Lauren and Holt Williamson of Austin, Texas–based design-build firm Cedar & Oak Homes knew that the backyard shed that held outdoor supplies, extra paint, flooring, and tile was destined for greater things. "When I started working from home, I dreamed about turning that unused space into a home office," says Lauren.
But before the Williamsons knew it, they found themselves designing much more than an office. "Holt quickly jumped aboard my dream train and instead of adding just a window and a desk, we found ourselves sketching a full-blown tiny house," Lauren says. "Anyone who knows us knows we don’t do things halfway."
Lauren and Holt Williamson of Cedar & Oak Homes designed and built a 200-square-foot tiny home in the backyard of their Austin, Texas, home.
Instead of recreating the existing shed, the couple devised an entirely new construction that could be used as an office, guesthouse, short-term rental space-The Back House. "Since the stay-at-home order was put in place, Holt and I’ve been using it as our office, but we’re eager to have friends, family, and Austin visitors come stay with us soon," Lauren says.
Clerestories brighten up the living area, which is situated between the bedroom and the kitchen-and-dining space of the open-plan home.
The Williamsons’ toddlers-three-and-a-half-year-old Aden and two-year-old Ellie-have been a part of the project since the beginning. "They watched the demo of the old shed from the windowsill, and they played and drew on the structural frame," Lauren says. "And they helped me make the bed and hang the towels. At least three times a week, Aden asks to go to The Back House to work with Dad. He really just wants to raid the mini fridge, but I think this was the start of our kiddos getting excited about our business."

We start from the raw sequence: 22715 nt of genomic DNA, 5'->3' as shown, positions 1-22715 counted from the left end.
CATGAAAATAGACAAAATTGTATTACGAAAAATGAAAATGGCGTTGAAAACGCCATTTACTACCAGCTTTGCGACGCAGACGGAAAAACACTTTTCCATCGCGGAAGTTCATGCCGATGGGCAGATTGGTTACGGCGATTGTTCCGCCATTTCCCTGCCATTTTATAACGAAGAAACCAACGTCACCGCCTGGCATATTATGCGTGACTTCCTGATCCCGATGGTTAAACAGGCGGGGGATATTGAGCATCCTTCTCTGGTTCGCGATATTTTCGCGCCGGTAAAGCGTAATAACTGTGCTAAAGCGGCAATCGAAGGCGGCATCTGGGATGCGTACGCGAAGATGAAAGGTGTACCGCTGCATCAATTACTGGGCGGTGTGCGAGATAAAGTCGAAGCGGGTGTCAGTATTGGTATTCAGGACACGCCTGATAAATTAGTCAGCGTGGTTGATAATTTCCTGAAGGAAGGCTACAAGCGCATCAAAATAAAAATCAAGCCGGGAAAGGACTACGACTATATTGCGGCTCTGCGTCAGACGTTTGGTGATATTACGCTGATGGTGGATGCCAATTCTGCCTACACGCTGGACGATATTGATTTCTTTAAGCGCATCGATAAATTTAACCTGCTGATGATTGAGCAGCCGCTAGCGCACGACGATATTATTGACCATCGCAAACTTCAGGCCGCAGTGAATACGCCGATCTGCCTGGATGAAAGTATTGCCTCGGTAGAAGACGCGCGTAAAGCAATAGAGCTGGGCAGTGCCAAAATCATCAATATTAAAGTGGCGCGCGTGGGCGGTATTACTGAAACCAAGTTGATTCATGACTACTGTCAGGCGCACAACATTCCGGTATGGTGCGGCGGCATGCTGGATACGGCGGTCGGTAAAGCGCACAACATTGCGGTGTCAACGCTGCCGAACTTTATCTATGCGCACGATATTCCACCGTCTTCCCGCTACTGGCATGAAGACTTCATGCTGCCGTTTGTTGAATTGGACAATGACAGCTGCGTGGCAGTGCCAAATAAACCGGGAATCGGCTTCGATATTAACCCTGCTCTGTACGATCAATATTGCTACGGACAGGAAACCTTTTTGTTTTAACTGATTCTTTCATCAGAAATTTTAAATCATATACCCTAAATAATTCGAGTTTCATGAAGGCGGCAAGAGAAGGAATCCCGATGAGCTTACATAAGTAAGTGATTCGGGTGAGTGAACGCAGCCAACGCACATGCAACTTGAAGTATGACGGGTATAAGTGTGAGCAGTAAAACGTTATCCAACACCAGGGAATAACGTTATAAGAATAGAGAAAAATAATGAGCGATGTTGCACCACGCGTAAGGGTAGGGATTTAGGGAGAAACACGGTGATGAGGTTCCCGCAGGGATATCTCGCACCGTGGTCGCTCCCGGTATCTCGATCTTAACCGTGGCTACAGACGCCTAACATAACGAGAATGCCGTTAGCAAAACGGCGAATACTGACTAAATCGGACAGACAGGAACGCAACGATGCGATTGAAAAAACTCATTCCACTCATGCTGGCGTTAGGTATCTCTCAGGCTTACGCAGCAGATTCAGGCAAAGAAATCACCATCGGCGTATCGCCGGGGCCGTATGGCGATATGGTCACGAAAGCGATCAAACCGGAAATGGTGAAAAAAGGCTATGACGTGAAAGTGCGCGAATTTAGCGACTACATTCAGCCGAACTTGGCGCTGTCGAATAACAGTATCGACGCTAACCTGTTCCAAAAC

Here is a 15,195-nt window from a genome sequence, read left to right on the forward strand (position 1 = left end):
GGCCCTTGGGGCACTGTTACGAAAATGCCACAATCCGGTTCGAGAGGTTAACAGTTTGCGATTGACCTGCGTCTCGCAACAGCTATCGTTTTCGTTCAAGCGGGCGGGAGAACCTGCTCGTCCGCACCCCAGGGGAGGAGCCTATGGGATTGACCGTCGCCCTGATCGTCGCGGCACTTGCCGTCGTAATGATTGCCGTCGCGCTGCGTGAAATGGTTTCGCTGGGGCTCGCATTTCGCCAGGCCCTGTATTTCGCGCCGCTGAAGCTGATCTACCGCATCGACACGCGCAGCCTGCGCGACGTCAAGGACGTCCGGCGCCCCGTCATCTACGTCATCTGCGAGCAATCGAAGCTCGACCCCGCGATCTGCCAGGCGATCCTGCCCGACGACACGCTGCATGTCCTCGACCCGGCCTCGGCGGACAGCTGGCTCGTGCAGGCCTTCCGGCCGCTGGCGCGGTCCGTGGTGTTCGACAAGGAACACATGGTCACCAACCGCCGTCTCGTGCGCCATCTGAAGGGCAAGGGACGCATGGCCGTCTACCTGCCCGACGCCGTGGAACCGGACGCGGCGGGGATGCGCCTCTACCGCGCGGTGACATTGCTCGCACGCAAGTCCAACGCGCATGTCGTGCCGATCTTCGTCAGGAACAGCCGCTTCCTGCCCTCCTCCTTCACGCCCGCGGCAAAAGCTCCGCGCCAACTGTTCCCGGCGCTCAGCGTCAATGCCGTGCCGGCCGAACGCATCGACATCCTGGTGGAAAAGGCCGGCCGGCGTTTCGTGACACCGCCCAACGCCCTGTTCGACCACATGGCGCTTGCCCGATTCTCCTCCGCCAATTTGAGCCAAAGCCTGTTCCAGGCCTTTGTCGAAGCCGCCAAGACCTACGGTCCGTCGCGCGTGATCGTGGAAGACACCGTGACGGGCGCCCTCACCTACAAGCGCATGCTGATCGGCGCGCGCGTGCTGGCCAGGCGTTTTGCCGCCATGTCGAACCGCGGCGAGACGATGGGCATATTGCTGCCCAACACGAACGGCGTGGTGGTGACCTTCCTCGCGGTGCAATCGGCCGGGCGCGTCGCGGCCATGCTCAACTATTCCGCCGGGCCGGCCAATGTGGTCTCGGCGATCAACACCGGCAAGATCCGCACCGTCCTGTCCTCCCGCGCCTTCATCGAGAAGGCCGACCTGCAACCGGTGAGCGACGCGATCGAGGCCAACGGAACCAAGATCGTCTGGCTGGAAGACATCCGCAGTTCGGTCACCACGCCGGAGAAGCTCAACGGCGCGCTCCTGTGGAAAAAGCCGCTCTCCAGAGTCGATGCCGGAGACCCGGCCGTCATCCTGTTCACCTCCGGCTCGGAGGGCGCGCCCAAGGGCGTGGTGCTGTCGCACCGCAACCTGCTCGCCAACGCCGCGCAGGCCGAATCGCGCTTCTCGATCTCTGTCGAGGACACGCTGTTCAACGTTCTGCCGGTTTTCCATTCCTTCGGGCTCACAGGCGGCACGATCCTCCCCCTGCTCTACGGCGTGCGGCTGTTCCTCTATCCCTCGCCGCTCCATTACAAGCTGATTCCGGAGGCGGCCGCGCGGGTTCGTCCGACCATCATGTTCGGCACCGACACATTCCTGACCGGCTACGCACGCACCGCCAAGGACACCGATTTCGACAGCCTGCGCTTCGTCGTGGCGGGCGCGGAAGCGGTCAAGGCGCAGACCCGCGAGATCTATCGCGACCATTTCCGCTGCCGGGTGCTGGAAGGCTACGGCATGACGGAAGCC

Lauren arranged the living area with a fold-out sofa from Urban Outfitters, a sconce from Living Spaces, and artwork and a woven rug from Target.
Sided with bright white board-and-batten, The Back House is 200 square feet. "The property line setbacks for our house and our neighbor’s house left us with a very specific size and location," Lauren says. "We added a separate, gated entry from our front yard so that people coming to stay wouldn’t have to step foot in our backyard." And since The Back House replaced a shed, Holt included a bump-out on the tiny house’s rear facade, which faces the Williamsons’ backyard and stores outdoor equipment.
The Williamsons clad the tiny home with bright white board-and-batten and selected a dark gray tone for the entry door and the fascia.
A bump-out on the rear facade of the tiny home holds outdoor equipment, referencing the shed that once stood in its place.
Inside, wood-like vinyl flooring with a pale tone offsets bright white walls and a gray accent wall in the bedroom area. "We wanted an accent wall that would catch your eye right when you walk in the small space," Lauren says. "We carried the vertical shiplap from the kitchen backsplash to the back wall [in the bedroom] and painted it Pewter Green by Sherwin-Williams. It’s a fun pop of color in an otherwise black, white, and wood-toned space." To link the interior and the exterior, they painted the front door and fascia the same Pewter Green color.
The Williamsons named the backyard ADU The Back House.
The Williamsons created a fresh aesthetic for the kitchen and the bath using contrasting colors and textures. The Shaker-style kitchen cabinetry is painted with Iron Ore by Sherwin-Williams that offsets the white vertical shiplap backsplash and White Zeus Silestone counters. "Because the bathroom and kitchen are both in eyesight when you walk in the front door, we wanted the color and texture scheme to flow effortlessly," Lauren says. "We carried the same vinyl wood floor into the bathroom to make it feel like a continuation of the space and painted [a portion] of the wall the same Iron Ore color we used on the kitchen cabinets."
To help distinguish the bedroom-and-living space from the kitchen and the bathroom areas, the Williamsons shifted the ceiling height and punctuated it with skylights.
The kitchen is outfitted with open shelving, gray-painted wood cabinetry, white Silestone counters, and a white-painted shiplap backsplash.
Shiplap, a wood vanity, and wood-style vinyl flooring lend texture and warmth in the bath.
Like the kitchen and the bedroom, the bath is outfitted in a palette of gray and white.
"Our ultimate goal was to make this space feel bigger than it really is," Lauren says. "I think we accomplished that with a design that flows from room to room, and the way the outdoors are brought in with lots of windows and natural light."